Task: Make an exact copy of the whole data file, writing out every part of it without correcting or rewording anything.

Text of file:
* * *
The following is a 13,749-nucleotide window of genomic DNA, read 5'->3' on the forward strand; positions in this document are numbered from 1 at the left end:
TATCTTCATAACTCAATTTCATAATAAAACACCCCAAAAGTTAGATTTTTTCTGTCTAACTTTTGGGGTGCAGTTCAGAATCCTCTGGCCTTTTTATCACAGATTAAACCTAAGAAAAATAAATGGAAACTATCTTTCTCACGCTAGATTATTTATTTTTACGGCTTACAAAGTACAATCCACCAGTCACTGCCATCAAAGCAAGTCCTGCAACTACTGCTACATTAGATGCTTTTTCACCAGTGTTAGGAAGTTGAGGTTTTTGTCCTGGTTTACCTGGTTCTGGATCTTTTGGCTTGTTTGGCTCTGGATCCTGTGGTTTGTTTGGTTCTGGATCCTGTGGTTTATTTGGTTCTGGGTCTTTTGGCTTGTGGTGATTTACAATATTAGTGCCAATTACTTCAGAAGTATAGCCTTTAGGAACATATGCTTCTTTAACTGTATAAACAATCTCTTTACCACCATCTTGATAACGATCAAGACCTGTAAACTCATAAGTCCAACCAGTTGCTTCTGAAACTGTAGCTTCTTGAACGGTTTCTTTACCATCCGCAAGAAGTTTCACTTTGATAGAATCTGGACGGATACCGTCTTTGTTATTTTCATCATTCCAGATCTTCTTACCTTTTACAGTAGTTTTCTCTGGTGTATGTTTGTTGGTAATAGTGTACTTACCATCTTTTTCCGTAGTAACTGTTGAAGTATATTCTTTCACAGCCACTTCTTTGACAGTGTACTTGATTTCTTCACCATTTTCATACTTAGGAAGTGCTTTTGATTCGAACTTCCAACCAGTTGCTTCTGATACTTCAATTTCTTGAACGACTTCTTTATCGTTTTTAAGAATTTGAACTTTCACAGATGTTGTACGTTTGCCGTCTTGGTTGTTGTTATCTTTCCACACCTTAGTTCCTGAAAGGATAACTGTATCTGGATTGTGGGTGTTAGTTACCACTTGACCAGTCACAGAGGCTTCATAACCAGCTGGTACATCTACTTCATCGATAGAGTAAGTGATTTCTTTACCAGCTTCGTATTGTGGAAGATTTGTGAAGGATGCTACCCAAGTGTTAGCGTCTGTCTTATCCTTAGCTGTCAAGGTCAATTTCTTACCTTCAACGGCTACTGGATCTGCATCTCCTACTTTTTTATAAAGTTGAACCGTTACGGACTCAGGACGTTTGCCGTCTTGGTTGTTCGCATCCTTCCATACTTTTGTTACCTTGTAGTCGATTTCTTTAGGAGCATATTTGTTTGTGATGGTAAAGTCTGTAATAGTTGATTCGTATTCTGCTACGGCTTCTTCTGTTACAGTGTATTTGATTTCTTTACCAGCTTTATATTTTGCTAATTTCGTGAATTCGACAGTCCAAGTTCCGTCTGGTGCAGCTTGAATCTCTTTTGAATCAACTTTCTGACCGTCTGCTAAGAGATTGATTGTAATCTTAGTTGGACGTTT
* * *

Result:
The following is a 13,749-nucleotide window of genomic DNA, read 5'->3' on the forward strand; positions in this document are numbered from 1 at the left end:
TATCTTCATAACTCAATTTCATAATAAAACACCCCAAAAGTTAGATTTTTTCTGTCTAACTTTTGGGGTGCAGTTCAGAATCCTCTGGCCTTTTTATCACAGATTAAACCTAAGAAAAATAAATGGAAACTATCTTTCTCACGCTAGATTATTTATTTTTACGGCTTACAAAGTACAATCCACCAGTCACTGCCATCAAAGCAAGTCCTGCAACTACTGCTACATTAGATGCTTTTTCACCAGTGTTAGGAAGTTGAGGTTTTTGTCCTGGTTTACCTGGTTCTGGATCTTTTGGCTTGTTTGGCTCTGGATCCTGTGGTTTGTTTGGTTCTGGATCCTGTGGTTTATTTGGTTCTGGGTCTTTTGGCTTGTGGTGATTTACAATATTAGTGCCAATTACTTCAGAAGTATAGCCTTTAGGAACATATGCTTCTTTAACTGTATAAACAATCTCTTTACCACCATCTTGATAACGATCAAGACCTGTAAACTCATAAGTCCAACCAGTTGCTTCTGAAACTGTAGCTTCTTGAACGGTTTCTTTACCATCCGCAAGAAGTTTCACTTTGATAGAATCTGGACGGATACCGTCTTTGTTATTTTCATCATTCCAGATCTTCTTACCTTTTACAGTAGTTTTCTCTGGTGTATGTTTGTTGGTAATAGTGTACTTACCATCTTTTTCCGTAGTAACTGTTGAAGTATATTCTTTCACAGCCACTTCTTTGACAGTGTACTTGATTTCTTCACCATTTTCATACTTAGGAAGTGCTTTTGATTCGAACTTCCAACCAGTTGCTTCTGATACTTCAATTTCTTGAACGACTTCTTTATCGTTTTTAAGAATTTGAACTTTCACAGATGTTGTACGTTTGCCGTCTTGGTTGTTGTTATCTTTCCACACCTTAGTTCCTGAAAGGATAACTGTATCTGGATTGTGGGTGTTAGTTACCACTTGACCAGTCACAGAGGCTTCATAACCAGCTGGTACATCTACTTCATCGATAGAGTAAGTGATTTCTTTACCAGCTTCGTATTGTGGAAGATTTGTGAAGGATGCTACCCAAGTGTTAGCGTCTGTCTTATCCTTAGCTGTCAAGGTCAATTTCTTACCTTCAACGGCTACTGGATCTGCATCTCCTACTTTTTTATAAAGTTGAACCGTTACGGACTCAGGACGTTTGCCGTCTTGGTTGTTCGCATCCTTCCATACTTTTGTTACCTTGTAGTCGATTTCTTTAGGAGCATATTTGTTTGTGATGGTAAAGTCTGTAATAGTTGATTCGTATTCTGCTACGGCTTCTTCTGTTACAGTGTATTTGATTTCTTTACCAGCTTTATATTTTGCTAATTTCGTGAATTCGACAGTCCAAGTTCCGTCTGGTGCAGCTTGAATCTCTTTTGAATCAACTTTCTGACCGTCTGCTAAGAGATTGATTGTAATCTTAGTTGGACGTTT